She as deacon-in charge continued a splendid ministry in St. Mark’s Parish Macau and St. Barnabas’ at Hepu. I admire how she remained quiet and kept her priesthood in her heart when she toured around the Episcopal Church in 1948. I marvel at her courage as she was in political cross-examination and re-education camps to defend her ordination and the reputation and integrity of Bishop Hall even at the pains of further persecution. Unperturbed by all the vicissitudes of the turbulent times she persevered in her faith and witnessed boldly for Jesus Christ. She was most generous in forgiving all her persecutors within and without the church wall. She was remarkable in always pointing to the best of humanity in adversities and frustrations. She survived in labour farm, factory or political camps and still retained her solid Biblical foundation of her faith. Working alongside with her, I sometimes found her naiveté in political judgments yet later I realized it is her good nature not to be judgmental having had the experience of living through several political systems and enduring the best even in calamities. After applying for seven years, she was able to leave China and went to Hong Kong for a week and then landed in Canada.
Finally, she was free to serve again.
She worked hard to redeem the lost time of nearly two decades despite her being in the late seventies and crossing to eighties. I remembered clearly in subzero degrees, when the evangelistic teams went out door to door from St. John’s Parish, she insisted on going. The most outstanding example was when she was ill after a fall and fractured some of her lumbar spine vertebrae. In excruciating pain and bedridden for seven months, she did individual counseling and praying for the parishioners who came to feed her in bed. Many of our members took turns to nurse her. She was an avid reader and tried to keep abreast of the trendy thoughts and be updated in many things. Writing a journal kept her alert and her clear mind filled with peaceful and reflective thoughts and she wrote many poems to express her inner thoughts.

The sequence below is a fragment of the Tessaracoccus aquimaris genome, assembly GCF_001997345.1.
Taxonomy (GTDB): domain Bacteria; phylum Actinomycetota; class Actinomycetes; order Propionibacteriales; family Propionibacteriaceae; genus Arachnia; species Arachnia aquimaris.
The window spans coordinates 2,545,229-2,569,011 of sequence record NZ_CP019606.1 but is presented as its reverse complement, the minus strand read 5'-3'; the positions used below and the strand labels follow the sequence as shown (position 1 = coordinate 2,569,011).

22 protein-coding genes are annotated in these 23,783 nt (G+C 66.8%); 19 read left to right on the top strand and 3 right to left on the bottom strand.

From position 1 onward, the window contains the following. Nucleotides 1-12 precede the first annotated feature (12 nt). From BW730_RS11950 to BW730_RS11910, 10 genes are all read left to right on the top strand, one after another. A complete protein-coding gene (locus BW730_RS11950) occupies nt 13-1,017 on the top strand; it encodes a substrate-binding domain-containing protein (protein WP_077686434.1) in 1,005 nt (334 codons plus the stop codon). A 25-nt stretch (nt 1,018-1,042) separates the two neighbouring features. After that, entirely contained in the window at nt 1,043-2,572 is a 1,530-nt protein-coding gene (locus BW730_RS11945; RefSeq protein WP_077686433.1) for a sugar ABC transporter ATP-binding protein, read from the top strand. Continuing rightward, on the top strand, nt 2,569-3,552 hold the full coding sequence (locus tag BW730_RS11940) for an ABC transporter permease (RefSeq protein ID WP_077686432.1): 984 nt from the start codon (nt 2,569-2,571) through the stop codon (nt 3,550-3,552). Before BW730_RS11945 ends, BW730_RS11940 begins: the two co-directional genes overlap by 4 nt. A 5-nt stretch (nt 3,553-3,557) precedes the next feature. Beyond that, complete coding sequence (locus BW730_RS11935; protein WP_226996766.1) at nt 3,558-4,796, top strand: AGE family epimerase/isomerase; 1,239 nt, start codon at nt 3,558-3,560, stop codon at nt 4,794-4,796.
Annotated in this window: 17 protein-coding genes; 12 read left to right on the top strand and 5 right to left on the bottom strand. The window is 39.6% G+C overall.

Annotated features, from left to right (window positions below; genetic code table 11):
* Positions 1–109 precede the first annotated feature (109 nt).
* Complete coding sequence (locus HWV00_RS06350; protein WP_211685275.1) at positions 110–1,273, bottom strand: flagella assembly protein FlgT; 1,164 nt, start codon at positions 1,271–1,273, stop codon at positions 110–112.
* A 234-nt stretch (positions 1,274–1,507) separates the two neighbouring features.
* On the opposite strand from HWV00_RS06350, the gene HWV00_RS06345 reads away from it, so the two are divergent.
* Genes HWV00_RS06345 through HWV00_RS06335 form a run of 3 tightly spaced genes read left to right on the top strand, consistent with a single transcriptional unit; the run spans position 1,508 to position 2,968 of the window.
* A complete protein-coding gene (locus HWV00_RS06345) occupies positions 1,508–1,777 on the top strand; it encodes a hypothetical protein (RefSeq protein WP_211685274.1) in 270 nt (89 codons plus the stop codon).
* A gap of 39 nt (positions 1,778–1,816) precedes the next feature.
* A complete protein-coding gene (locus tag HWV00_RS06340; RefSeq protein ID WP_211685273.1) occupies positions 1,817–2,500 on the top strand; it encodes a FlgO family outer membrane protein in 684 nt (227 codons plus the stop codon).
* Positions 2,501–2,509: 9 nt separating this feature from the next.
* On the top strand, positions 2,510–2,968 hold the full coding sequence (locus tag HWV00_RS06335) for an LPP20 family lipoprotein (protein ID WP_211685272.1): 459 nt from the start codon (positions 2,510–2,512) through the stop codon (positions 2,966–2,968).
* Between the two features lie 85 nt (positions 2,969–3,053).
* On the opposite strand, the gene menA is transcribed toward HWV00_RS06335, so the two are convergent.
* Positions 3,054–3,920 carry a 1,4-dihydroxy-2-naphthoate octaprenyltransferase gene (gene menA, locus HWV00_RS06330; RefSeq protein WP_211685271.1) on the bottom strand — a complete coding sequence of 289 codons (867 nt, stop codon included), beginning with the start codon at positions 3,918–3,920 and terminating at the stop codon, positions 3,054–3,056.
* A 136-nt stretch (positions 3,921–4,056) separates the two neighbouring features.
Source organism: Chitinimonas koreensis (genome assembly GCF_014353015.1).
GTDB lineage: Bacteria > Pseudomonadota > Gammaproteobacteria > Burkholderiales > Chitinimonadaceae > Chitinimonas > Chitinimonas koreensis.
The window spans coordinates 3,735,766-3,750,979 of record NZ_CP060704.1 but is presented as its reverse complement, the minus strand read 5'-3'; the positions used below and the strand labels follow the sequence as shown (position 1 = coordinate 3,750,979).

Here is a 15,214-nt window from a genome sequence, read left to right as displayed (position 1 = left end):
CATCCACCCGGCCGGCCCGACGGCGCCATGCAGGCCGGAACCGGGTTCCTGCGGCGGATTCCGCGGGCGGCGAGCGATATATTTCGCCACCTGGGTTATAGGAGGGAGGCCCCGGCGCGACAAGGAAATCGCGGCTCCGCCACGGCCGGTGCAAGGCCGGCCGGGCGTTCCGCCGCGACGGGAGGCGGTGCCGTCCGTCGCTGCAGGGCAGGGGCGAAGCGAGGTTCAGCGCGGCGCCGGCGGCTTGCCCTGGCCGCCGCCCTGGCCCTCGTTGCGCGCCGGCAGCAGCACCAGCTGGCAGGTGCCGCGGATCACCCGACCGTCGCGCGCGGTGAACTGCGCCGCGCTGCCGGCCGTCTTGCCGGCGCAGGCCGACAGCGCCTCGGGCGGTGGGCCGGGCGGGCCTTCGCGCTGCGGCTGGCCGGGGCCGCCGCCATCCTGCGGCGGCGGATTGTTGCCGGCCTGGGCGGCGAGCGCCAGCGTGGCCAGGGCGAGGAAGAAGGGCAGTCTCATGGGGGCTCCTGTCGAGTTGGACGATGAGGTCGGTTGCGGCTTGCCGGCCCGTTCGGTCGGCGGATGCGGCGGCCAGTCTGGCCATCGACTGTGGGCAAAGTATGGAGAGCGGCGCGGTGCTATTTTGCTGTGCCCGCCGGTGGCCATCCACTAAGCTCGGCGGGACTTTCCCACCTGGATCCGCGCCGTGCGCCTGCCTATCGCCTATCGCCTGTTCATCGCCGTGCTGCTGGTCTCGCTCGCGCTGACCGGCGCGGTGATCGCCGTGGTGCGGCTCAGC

When honours were heaping on her at the height of the movement for ordination of women priests, she remained humble and always reminded herself of the psalmist words “I am a worm”. She thought of herself as an unworthy servant of the Lord. Archbishop Ted Scott hailed her as one of the top ten influential figures in the twentieth century. He especially appreciated her life and ministry as one who had broken barriers of humanity in different cultures and races and gender bias; a life more positive than negative in establishing a new community of equality of men and women. Her career, as an evangelist, a deacon, a priest, an innovator, a motivator, an empowerment leader, a pastor, a counselor and above all an intercessor, would always be my example of a mentor and a pioneer for all priests: male or female. She died on Feb. 26, 1992 in her sleep in her 85th year. May our faith in the communion of saints be strengthened by Li Tim Oi in the company of St. Mary and others in the heavenly kingdom.